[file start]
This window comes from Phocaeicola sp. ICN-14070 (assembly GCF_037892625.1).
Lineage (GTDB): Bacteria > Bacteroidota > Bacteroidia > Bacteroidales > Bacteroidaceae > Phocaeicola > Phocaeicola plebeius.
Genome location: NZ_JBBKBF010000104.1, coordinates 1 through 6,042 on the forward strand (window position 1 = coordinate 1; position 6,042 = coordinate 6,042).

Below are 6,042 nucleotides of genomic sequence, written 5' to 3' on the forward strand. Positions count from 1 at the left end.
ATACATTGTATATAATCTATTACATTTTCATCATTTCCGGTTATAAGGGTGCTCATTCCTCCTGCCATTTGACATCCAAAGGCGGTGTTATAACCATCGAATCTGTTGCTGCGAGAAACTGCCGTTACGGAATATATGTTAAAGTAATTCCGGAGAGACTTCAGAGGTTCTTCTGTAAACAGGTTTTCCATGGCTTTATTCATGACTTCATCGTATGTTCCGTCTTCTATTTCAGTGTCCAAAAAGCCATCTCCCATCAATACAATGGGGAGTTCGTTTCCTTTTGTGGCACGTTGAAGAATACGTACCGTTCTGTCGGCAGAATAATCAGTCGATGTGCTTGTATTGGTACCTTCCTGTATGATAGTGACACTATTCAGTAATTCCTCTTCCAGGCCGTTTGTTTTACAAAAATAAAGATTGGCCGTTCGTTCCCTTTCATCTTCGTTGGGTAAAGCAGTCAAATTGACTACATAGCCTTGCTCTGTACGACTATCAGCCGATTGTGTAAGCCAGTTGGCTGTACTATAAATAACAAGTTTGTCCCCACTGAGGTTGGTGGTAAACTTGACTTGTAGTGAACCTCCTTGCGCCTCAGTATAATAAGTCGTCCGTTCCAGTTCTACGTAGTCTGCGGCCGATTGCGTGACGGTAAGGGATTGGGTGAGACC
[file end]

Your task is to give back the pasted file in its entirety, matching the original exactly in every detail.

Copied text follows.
This window comes from Phocaeicola sp. ICN-14070 (assembly GCF_037892625.1).
Lineage (GTDB): Bacteria > Bacteroidota > Bacteroidia > Bacteroidales > Bacteroidaceae > Phocaeicola > Phocaeicola plebeius.
Genome location: NZ_JBBKBF010000104.1, coordinates 1 through 6,042 on the forward strand (window position 1 = coordinate 1; position 6,042 = coordinate 6,042).

Below are 6,042 nucleotides of genomic sequence, written 5' to 3' on the forward strand. Positions count from 1 at the left end.
ATACATTGTATATAATCTATTACATTTTCATCATTTCCGGTTATAAGGGTGCTCATTCCTCCTGCCATTTGACATCCAAAGGCGGTGTTATAACCATCGAATCTGTTGCTGCGAGAAACTGCCGTTACGGAATATATGTTAAAGTAATTCCGGAGAGACTTCAGAGGTTCTTCTGTAAACAGGTTTTCCATGGCTTTATTCATGACTTCATCGTATGTTCCGTCTTCTATTTCAGTGTCCAAAAAGCCATCTCCCATCAATACAATGGGGAGTTCGTTTCCTTTTGTGGCACGTTGAAGAATACGTACCGTTCTGTCGGCAGAATAATCAGTCGATGTGCTTGTATTGGTACCTTCCTGTATGATAGTGACACTATTCAGTAATTCCTCTTCCAGGCCGTTTGTTTTACAAAAATAAAGATTGGCCGTTCGTTCCCTTTCATCTTCGTTGGGTAAAGCAGTCAAATTGACTACATAGCCTTGCTCTGTACGACTATCAGCCGATTGTGTAAGCCAGTTGGCTGTACTATAAATAACAAGTTTGTCCCCACTGAGGTTGGTGGTAAACTTGACTTGTAGTGAACCTCCTTGCGCCTCAGTATAATAAGTCGTCCGTTCCAGTTCTACGTAGTCTGCGGCCGATTGCGTGACGGTAAGGGATTGGGTGAGACC